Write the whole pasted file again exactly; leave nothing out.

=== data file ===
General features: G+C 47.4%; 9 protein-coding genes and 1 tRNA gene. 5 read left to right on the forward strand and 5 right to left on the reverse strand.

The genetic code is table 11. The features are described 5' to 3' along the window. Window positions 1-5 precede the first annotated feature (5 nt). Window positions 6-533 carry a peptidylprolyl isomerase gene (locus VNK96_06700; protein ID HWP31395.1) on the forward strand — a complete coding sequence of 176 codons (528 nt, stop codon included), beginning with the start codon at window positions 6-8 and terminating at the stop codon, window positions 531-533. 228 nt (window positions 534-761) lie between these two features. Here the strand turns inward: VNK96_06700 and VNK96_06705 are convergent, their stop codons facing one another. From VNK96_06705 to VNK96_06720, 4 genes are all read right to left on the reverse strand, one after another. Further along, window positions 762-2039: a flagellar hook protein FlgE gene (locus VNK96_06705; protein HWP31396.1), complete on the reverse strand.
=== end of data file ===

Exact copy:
General features: G+C 47.4%; 9 protein-coding genes and 1 tRNA gene. 5 read left to right on the forward strand and 5 right to left on the reverse strand.

The genetic code is table 11. The features are described 5' to 3' along the window. Window positions 1-5 precede the first annotated feature (5 nt). Window positions 6-533 carry a peptidylprolyl isomerase gene (locus VNK96_06700; protein ID HWP31395.1) on the forward strand — a complete coding sequence of 176 codons (528 nt, stop codon included), beginning with the start codon at window positions 6-8 and terminating at the stop codon, window positions 531-533. 228 nt (window positions 534-761) lie between these two features. Here the strand turns inward: VNK96_06700 and VNK96_06705 are convergent, their stop codons facing one another. From VNK96_06705 to VNK96_06720, 4 genes are all read right to left on the reverse strand, one after another. Further along, window positions 762-2039: a flagellar hook protein FlgE gene (locus VNK96_06705; protein HWP31396.1), complete on the reverse strand.